Later, discouraged at the apparent lack of patriotism and loyalty in his troops, Washington laments to Green that

he had ‘never seen such a dearth of public spirit and want of virtue’ as among the Yankee soldiers […] ‘These people’ were still beyond his comprehension. A ‘dirty, mercenary spirit pervades the whole,’ he wrote. ‘Could I have foreseen what I have and am like to experience, no consideration upon earth should have induced me to accept this command.’ (64)

Furthermore, despite the harsh critiques he leveled at his troops, Washington was not always the best leader. Indeed, his indecisiveness marks a key issue plaguing his command. Time after time, Washington waffles between intensions, changes course at the last minute, foolishly splits his army in attempts to cover all bases, and yields to the advice of lesser men. A letter from General Lee to Joseph Reed explains as much and indicates the extent that even Washington’s closest and most capable friends found fault with some of his actions (or lack thereof):

I received your most obliging, flattering letter—lament with you that fatal indecision of mind which in war is a much greater disqualifier than stupidity or even want of personal courage. Accident may put a decisive blunder in the right, but eternal defeat and miscarriage must attend to men of the best parts if cursed with indecision. (254)

Despite this damning critique, however, Washington’s men rallied behind him and remained loyal. Despite his own frustrations and horror at the state of his army, Washington continued in his post—and ultimately with the American cause—because he had agreed to it and still believed in its rightness. As McCullough explains,

He was not a brilliant strategist or tactician, not a gifted orator, not an intellectual. At several crucial moments he had shown marked indecisiveness. He had made serious mistakes in judgment. But experience had been his great teacher from boyhood, and in this his greatest test, he had learned steadily from experience. Above all, Washington never forgot what was at stake and he never gave up. (293)

And, ultimately, he was lucky, as was his cause. McCullough leaves readers with the following statement:

Especially for those who had been with Washington and who knew what a close call it was at the beginning—how often circumstances, storms, contrary winds, the oddities and strengths of individual character had made the difference—the outcome seemed little short of a miracle. (294)

McCullough’s greatest achievement in 1776 is how he pieces together these various instances of happenstance, which helped the American cause gain momentum. His impressive archival research—made up of official and unofficial accounts of battles and conditions—evokes the words and emotions of individual players to absolutely fascinating and moving effect. The end result is a nuanced and humanized look at how, against the odds, the American colonies came to be the United States of America. To me, this story proves much more interesting than the one so often bandied about, where our success was the inevitable result of American superiority and the spirit of liberty.  American independence had a lot to do with some people’s unceasing devotion to the cause, but success was clearly not inevitable, and we were not the superior army. In fact, America’s success seems downright absurd, given the circumstances, but I find I am prouder of it for being so.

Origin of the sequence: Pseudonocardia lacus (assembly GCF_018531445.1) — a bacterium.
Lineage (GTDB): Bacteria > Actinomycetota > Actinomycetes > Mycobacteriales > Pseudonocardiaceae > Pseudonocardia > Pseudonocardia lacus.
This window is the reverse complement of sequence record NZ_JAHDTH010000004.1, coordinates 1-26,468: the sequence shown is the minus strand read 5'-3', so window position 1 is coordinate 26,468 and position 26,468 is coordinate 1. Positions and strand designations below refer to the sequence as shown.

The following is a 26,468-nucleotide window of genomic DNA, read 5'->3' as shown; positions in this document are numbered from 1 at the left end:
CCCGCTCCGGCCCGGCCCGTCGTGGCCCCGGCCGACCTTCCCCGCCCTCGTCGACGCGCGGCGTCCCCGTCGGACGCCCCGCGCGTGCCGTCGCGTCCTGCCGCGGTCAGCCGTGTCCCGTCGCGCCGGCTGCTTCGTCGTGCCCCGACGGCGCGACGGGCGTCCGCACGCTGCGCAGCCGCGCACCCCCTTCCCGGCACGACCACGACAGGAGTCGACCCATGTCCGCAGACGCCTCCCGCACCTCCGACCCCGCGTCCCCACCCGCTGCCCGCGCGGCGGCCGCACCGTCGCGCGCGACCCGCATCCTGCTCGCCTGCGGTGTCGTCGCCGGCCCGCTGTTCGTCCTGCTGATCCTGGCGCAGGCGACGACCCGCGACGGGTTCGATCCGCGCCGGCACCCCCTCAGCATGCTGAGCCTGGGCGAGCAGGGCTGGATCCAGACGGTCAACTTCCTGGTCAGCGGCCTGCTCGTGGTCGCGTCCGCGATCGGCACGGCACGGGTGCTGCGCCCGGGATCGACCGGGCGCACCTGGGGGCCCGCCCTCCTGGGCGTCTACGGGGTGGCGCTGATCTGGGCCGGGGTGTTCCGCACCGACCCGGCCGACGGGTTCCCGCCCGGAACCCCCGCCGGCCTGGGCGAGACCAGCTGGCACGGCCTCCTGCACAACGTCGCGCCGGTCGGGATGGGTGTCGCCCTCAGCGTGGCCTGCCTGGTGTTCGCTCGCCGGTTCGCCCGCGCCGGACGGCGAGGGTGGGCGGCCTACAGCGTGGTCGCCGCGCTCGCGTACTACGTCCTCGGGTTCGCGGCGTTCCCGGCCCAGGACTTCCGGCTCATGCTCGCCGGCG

Perhaps I’m simply a sucker for the underdog, for those flawed-but-big-hearted individuals who make it in the end. In the way of blockbuster hits, McCullough’s Americans are the Rockies to England’s seemingly endless parade of better-prepared Creeds/Dragos. Even the best and most revered of America’s early leaders made mistakes and grew dejected. Given the circumstances, who wouldn’t have? Many probably weren’t fired with righteous inspiration to fight for freedom, might simply have been opportunists or worse, but some clearly and fervently believed in their cause, if not always in their fellow patriots.  They had no script, no precedent to follow, and their successes often owed as much to chance and circumstance—to snow, rain and wind—as planning and precise tactical execution. And yet, perhaps foolishly, they did not give up, and I admire them more for that sheer dogged perseverance than any sort of divine inspiration or gloriously-enacted liberation.

McCullough’s scope only covers the events of this one important year, and he skims over the extent that foreign aid also helped tip the scales. Indeed, our final triumph in 1783 stemmed from numerous causes, the most important of these being the combined military muscle of France and Spain. Furthermore, McCullough largely ignores many of the more troubling underlying issues of the revolution, such as the continuation of slavery and the displacement of the Native Americans. In its battle with England, America figures as the underdogs, the unlikely patriots taking on a mightier force. Its leaders inhabit a different role, however, in relation to other oppressed groups. As is so commonly the case, their motivating ideologies contained key blind spots that allowed for the continued oppression of various social subgroups. Ultimately, though, I argue that what McCullough illustrates so brilliantly in 1776 – some of the complexities and personal factors that led to America’s unlikely independence – can exist in the same space as these more troubling issues. Each facet helps fashion a more complete picture of America’s beginnings, which were often inspiring, messy, and highly problematic all in the same space.